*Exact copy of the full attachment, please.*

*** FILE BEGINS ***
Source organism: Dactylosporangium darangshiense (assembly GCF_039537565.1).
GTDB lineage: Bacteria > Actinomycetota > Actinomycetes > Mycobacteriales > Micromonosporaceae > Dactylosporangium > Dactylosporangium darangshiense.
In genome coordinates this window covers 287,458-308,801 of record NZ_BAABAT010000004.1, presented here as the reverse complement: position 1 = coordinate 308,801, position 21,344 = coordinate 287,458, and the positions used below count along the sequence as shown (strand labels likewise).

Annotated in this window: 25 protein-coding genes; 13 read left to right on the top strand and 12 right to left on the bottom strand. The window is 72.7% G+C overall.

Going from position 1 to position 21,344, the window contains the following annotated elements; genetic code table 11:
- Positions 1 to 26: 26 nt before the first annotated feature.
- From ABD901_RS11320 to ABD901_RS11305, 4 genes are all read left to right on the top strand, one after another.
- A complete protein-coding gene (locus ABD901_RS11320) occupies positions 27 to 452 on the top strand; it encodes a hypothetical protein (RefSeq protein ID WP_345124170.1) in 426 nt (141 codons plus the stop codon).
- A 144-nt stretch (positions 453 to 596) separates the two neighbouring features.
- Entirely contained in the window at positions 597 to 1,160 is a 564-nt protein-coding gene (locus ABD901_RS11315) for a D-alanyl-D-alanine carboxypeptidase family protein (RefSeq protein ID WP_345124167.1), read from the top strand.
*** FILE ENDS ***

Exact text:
Source organism: Dactylosporangium darangshiense (assembly GCF_039537565.1).
GTDB lineage: Bacteria > Actinomycetota > Actinomycetes > Mycobacteriales > Micromonosporaceae > Dactylosporangium > Dactylosporangium darangshiense.
In genome coordinates this window covers 287,458-308,801 of record NZ_BAABAT010000004.1, presented here as the reverse complement: position 1 = coordinate 308,801, position 21,344 = coordinate 287,458, and the positions used below count along the sequence as shown (strand labels likewise).

Annotated in this window: 25 protein-coding genes; 13 read left to right on the top strand and 12 right to left on the bottom strand. The window is 72.7% G+C overall.

Going from position 1 to position 21,344, the window contains the following annotated elements; genetic code table 11:
- Positions 1 to 26: 26 nt before the first annotated feature.
- From ABD901_RS11320 to ABD901_RS11305, 4 genes are all read left to right on the top strand, one after another.
- A complete protein-coding gene (locus ABD901_RS11320) occupies positions 27 to 452 on the top strand; it encodes a hypothetical protein (RefSeq protein ID WP_345124170.1) in 426 nt (141 codons plus the stop codon).
- A 144-nt stretch (positions 453 to 596) separates the two neighbouring features.
- Entirely contained in the window at positions 597 to 1,160 is a 564-nt protein-coding gene (locus ABD901_RS11315) for a D-alanyl-D-alanine carboxypeptidase family protein (RefSeq protein ID WP_345124167.1), read from the top strand.